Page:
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Health groups: Let Parliament decide on standardised packaging

Members of the Smokefree Action Coalition, including the Royal College of Physicians, have written to prime minister David Cameron and secretary of state Jeremy Hunt expressing deep disappointment that legislation to introduce standardised packaging of tobacco products was not included in the Queen’s Speech.

Earlier today, Jeremy Hunt appeared on Radio 4’s Today programme saying that a decision had not been taken on standardised packaging. The Smokefree Action Coalition believes that the failure to bring forward legislation fatally undermines the government’s credibility on public health issues.

Major cause of preventable death and disease

Smoking remains the major cause of preventable death and disease, killing 100,000 people each year in the UK with over 200,000 children taking up smoking each year. It is an addiction primarily of children and young people with two thirds of smokers becoming addicted before the age of 18.

The public health minister, Anna Soubry MP, has publicly stated that she is ‘personally persuaded’ by the evidence of the need for standardised packaging. She went on to say that it was now time for the debate to be had with colleagues in Parliament. The Smokefree Action Coalition agrees with the public health minister.

Groundswell of public support

Since the launch of the public consultation on standard tobacco packaging in April 2012, there has been a groundswell of support for the measure with nearly two-thirds of the public and a majority of MPs across all political parties in favour.

In their joint letters to the prime minister and secretary of state for Health, members of the SFAC, including the RCP, the Association of Directors of Public Health, the Faculty of Public Health, the Royal College of Paediatrics and Child Health, the British Medical Association and the Trading Standards Institute, say that if the government will not go ahead with the introduction of standardised packaging then Parliament should be allowed to decide on the issue in a free vote in this parliamentary session. In order to facilitate the debate the Coalition also wants the government to publish the outcome of the consultation on this issue, a consultation which finished nearly 9 months ago, on 10 August 2012.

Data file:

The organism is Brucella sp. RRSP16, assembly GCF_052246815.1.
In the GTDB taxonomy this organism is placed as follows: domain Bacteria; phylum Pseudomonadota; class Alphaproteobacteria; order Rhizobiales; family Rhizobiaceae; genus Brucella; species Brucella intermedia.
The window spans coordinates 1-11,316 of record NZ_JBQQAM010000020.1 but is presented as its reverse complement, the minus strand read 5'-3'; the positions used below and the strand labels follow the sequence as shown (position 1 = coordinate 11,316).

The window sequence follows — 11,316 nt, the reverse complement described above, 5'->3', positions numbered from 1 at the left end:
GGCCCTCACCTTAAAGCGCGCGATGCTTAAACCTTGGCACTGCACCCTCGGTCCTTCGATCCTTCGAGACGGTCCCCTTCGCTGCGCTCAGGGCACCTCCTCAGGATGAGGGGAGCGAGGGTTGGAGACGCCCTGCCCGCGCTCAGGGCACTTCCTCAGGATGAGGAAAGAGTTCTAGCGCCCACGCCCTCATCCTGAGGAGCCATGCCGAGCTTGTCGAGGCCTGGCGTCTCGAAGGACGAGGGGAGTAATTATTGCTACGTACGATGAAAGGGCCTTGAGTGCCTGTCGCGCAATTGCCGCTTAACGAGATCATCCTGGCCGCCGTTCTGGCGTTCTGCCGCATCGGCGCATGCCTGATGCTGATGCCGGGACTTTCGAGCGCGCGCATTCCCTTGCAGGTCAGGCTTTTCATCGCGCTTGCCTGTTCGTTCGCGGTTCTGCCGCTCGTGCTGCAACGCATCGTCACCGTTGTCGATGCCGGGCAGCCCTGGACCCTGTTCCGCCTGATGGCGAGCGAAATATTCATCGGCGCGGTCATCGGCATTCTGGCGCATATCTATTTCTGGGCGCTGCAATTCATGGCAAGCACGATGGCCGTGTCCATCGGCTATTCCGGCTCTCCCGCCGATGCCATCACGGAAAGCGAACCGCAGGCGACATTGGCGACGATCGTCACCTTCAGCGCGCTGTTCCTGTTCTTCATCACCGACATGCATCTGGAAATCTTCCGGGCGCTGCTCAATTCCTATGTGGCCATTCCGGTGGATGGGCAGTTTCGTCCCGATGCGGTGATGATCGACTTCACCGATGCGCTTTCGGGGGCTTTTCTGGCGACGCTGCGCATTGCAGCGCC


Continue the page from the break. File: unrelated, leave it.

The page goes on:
The president of the Royal College of Physicians, Sir Richard Thompson said:

This is a major lost opportunity to help protect children from starting to smoke. Evidence shows that plain packaging is less attractive to young people. In the UK, two-thirds of regular smokers started smoking before the age of 18; two-fifths before the age of 16. Only around half will manage to stop smoking during their lifetime. We need to take every opportunity to reduce the amount of deaths and disease in later life by preventing children from starting to smoke now.

Dr Janet Atherton, president of the Association of Directors of Public Health said:

Smoking is an addiction of childhood, with two-thirds of smokers starting before the age of 18. Tobacco packaging is clearly targeted at young people, and standardised packs would provide one less reason for them to start smoking. There has been an extensive public consultation on this issue – this should not be buried – the public has a right to expect that it should be properly debated in Parliament

Leon Livermore, chief executive of the Trading Standards Institute said:

The harm to public health from tobacco use is so great that every possible means of reducing this harm should be considered. Smoking remains one of the most significant challenges to public health. This laudable move towards plain packaging must not be derailed. The UK is the standard bearer for tobacco control in Europe and where we lead others will follow. This gives us added responsibility to proceed with plain packaging sooner rather than later.

Deborah Arnott, chief executive of health charity ASH said:

Every day nearly 570 young people start smoking, and many will go on to die early from smoking-related disease. Smoking is by far the biggest cause of preventable premature death, and the poorest communities suffer worst. It is clear that a majority of MPs and peers as well as the general public support standard packs. If the Government cannot find the courage to act, then Parliament must be given the chance to decide, as it did with smokefree legislation.